My contribution will be short because, clearly, the select committee will be spending a lot of time receiving expert advice on the contents of this bill. I too hope we have a number of submitters. I will be listening to them very closely. This is a good bill. We must remember that the reason this bill has been brought to the House is this Government’s desire to enhance firearms safety. I commend the bill to the House.
Kia ora. I reiterate what my colleague the Hon Clayton Cosgrove said as a member of the Law and Order Committee. I have aspirations to be on that committee.
Very esteemed. I agree. Labour supports the Arms (Military Style Semi-automatic Firearms and Import Controls) Amendment Bill, which amends the Arms Act 1983 to change the definitions and regulations in relation to what constitutes a military-style semi-automatic firearm.
Given that I had an opportunity to speak about this legislation, I thought I would do a little bit of research. I found an article by Dr Greg Newbold from the University of Canterbury about the criminal use of firearms in New Zealand. It was quite interesting looking back at our history. Dr Newbold states that “The foundations of New Zealand’s arms legislation were laid with the passage of the Arms Act in 1920. This act provided for the registration of firearms to specific owners.” So it was very much about the firearm being aligned to a specific owner. That legislation endured up until 1983. The police kept a record of all firearm owners, the weapons they possessed, and where they lived. Then, in the fruition of time, it was decided we should have a review, so “in the 1960s and early 1970s an arms check revealed that approximately seven percent of all registered rifles could not be located and that up to 36 percent of registration certificates contained errors.” That spawned the development of a new bill. In 1983 we had a new Arms Act drafted. It was about deregistering “all firearms except pistols and restricted weapons owned by people such as collectors.”, but registering firearms users. There was a bit of a change in philosophy. I guess over time these things have to occur. The most recent amendments came after the tragic Aramoana massacre. We know that in 1990 there was that unfortunate event in our history, but, in turn, it provided another opportunity for us as a country to look at our firearms legislation.
I found really interesting one of the fun facts that our research people were able to find out for us. During the debate on the 1992 amendment to the Arms Act, the Labour Opposition considered that the balance was not struck properly between the safety of the public and the ability of reasonable users of firearms to pursue their work or sport without unnecessary restriction. Many speeches in the House stated that there was no legitimate sporting use for any military-style semi-automatics and that they should be completely banned. Now we are obviously in another place in our history where we have an opportunity to debate that fact.
I will reiterate the background to the legislation and why Labour will support it. The Government has asserted that police estimates indicate that there could be up to one incident a week where a member of the public presents an airgun that looks like a real pistol, military-style semi-automatic, or restricted weapon, requiring an armed police response and sometimes involving our armed offenders squads. I was fortunate a couple of weeks ago to go out with the police in Manurewa. I know what a sterling job they do, and we support any measure that ensures their safety and the safety of all New Zealanders. It is a good opportunity for us to assess again the relevance of our firearms legislation and whether it is protecting New Zealanders, whilst at the same time ensuring that those who use firearms are able to do so and that their liberties are not at all compromised.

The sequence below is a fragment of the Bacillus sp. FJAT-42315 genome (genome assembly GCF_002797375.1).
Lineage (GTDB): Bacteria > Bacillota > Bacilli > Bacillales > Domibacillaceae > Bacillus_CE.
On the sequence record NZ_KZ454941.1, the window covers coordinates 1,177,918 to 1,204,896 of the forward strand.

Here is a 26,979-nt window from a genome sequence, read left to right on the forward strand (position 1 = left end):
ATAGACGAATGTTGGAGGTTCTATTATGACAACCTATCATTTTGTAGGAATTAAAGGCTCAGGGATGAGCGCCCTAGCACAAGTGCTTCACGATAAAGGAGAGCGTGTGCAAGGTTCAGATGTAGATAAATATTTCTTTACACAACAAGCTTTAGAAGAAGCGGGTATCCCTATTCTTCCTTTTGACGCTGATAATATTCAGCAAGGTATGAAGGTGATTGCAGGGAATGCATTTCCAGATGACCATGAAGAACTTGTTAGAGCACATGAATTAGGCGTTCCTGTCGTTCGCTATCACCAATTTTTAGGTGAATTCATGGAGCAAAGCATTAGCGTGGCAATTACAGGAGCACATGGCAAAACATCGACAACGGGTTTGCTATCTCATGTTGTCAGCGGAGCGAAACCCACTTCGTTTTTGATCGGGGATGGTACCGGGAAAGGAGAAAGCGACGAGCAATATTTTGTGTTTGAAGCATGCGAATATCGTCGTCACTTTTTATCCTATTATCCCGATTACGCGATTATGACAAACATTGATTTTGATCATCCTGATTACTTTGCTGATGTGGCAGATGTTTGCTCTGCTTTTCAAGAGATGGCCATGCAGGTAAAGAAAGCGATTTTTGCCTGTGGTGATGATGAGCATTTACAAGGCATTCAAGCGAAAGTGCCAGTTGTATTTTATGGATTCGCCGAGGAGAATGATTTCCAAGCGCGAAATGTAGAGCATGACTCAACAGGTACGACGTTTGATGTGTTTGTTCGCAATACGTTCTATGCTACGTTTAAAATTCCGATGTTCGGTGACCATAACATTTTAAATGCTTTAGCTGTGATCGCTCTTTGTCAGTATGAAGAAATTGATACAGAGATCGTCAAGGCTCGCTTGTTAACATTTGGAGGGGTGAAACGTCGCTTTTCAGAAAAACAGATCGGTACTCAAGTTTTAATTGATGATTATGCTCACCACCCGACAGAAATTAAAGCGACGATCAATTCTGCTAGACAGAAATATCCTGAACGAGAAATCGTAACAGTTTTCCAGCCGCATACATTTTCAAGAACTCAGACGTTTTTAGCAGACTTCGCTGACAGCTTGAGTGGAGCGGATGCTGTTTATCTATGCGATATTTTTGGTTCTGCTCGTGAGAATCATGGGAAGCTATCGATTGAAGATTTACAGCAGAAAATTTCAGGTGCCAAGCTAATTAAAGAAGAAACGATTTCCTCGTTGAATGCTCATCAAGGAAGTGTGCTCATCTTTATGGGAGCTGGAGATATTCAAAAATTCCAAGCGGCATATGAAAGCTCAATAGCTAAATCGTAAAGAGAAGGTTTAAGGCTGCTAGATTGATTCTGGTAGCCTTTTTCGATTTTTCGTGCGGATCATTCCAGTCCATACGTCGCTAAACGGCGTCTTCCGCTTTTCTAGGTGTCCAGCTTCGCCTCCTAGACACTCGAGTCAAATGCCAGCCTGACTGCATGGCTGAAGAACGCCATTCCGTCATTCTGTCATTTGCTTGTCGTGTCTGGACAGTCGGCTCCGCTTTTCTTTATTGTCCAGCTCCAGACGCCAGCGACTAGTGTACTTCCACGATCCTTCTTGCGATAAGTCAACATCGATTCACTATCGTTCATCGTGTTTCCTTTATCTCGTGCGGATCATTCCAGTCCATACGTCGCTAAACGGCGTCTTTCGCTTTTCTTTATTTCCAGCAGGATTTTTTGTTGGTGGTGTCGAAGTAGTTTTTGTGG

I also note that the change to the definition of military-style semi-automatics is necessary, it seems, because of the 2010 High Court decision in Lincoln v New Zealand Police, which created uncertainty as to whether some semi-automatic firearms were military-style semi-automatics. The bill provides us with an opportunity as a country to debate that definition and to be very clear about what is and what is not a military-style semi-automatic so that there is no ambiguity, and, again, to ensure that our police and the people who are there to serve and protect our communities have the powers and tools they need to do their jobs. Under the current law, a semi-automatic firearm in a sporting configuration is not considered a military-style semi-automatic. Therefore, those with firearms licences can own and use them without the need for an additional endorsement from the police as is the case with military-style semi-automatics.
I hope to be on the select committee considering the bill and I look forward to the engagement with members of the community whom this legislation is relevant to. Kia ora. Thank you.
It is a pleasure to rise and speak on the Arms (Military Style Semi-automatic Firearms and Import Controls) Amendment Bill. I would like to follow on from the Minister of Justice and indicate that my knowledge on this issue is extensive, just as his clearly is.
I look forward to the submission process in the Law and Order Committee, because, clearly, when we set out on a well-meaning path with new legislation, there will always be some unintended consequences that the wisdom of the House tonight may not be able to filter out. I hope that those who participate in gun clubs and sporting activities using firearms, and who understand the ramifications of the bill—particularly to do with military-style semi-automatic - type arms and the more powerful airguns today, which have become a major feature in some crimes in recent times—will take part in that submission process. I myself have been surprised to learn of the power of some of those more modern guns. I look forward to that matter being debated in the select committee, and await the submissions with great interest.
It is also interesting to note that the bill is attempting to define a military-style or military firearm - type risk, as opposed to the risk from a gun that might be used as a sporting gun.